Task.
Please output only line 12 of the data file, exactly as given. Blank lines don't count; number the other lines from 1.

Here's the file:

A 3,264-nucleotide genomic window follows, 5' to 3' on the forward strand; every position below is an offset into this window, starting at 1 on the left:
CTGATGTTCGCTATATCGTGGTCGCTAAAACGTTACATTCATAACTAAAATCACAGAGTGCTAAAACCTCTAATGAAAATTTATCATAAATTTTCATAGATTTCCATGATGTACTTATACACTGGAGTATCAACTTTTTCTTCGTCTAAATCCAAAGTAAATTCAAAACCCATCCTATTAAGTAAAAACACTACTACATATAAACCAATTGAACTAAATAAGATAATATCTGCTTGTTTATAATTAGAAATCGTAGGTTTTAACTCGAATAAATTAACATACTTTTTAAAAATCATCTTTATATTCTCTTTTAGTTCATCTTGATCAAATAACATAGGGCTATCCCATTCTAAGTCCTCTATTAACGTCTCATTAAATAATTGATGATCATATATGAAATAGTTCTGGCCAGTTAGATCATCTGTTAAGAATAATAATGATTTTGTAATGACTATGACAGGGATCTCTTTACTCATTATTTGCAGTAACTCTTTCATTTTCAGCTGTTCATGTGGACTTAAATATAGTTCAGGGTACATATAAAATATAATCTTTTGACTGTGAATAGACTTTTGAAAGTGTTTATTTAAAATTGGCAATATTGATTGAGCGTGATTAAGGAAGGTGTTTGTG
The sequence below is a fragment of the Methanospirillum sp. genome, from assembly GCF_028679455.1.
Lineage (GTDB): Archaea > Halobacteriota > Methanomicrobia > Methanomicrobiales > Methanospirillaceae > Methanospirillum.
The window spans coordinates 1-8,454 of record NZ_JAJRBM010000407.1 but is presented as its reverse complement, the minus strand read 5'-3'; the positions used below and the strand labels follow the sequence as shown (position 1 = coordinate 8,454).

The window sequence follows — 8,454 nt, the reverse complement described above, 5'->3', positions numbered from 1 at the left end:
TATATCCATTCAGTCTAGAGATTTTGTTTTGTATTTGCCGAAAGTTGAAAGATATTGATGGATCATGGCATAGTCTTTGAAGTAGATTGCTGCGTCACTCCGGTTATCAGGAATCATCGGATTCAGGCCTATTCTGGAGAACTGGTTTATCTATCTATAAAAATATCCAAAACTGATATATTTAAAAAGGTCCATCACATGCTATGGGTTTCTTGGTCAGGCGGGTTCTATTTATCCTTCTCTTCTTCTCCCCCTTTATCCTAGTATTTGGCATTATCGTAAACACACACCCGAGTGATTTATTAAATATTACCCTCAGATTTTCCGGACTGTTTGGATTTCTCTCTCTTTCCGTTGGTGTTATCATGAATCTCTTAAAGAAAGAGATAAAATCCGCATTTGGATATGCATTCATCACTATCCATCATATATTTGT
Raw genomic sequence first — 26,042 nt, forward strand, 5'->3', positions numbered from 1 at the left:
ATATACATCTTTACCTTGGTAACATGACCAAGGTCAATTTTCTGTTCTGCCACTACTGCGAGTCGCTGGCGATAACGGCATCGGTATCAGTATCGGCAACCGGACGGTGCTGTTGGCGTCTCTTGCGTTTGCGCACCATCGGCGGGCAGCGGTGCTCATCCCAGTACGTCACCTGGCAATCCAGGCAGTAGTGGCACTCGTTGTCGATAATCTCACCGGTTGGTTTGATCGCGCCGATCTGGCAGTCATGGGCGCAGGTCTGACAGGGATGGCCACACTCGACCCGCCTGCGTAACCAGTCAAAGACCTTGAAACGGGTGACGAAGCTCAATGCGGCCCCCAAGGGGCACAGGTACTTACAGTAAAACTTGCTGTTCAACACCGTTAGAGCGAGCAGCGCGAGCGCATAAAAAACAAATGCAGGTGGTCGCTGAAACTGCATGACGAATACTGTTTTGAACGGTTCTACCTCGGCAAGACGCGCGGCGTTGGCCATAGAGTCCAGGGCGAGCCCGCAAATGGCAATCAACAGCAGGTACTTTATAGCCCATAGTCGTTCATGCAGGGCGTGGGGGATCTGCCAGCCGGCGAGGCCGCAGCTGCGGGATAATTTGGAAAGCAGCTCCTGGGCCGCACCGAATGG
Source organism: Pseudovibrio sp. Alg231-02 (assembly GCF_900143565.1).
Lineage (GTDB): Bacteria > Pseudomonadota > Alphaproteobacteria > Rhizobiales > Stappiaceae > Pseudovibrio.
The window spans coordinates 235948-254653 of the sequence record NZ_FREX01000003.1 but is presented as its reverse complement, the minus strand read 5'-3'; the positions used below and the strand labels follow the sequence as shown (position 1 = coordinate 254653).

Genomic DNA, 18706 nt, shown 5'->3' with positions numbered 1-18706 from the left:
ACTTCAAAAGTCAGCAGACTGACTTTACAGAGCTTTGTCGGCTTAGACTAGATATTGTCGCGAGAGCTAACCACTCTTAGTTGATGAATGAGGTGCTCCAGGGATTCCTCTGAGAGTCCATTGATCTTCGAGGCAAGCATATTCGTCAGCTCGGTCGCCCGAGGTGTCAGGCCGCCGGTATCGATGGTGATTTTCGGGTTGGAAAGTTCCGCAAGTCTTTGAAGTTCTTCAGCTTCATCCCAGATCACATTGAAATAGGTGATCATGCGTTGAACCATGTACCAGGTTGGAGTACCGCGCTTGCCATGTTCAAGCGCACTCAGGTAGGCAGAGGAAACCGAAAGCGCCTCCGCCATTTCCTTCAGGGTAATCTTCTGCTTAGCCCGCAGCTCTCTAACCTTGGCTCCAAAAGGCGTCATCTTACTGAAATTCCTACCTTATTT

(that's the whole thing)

The window spans coordinates 235948-254653 of the sequence record NZ_FREX01000003.1 but is presented as its reverse complement, the minus strand read 5'-3'; the positions used below and the strand labels follow the sequence as shown (position 1 = coordinate 254653).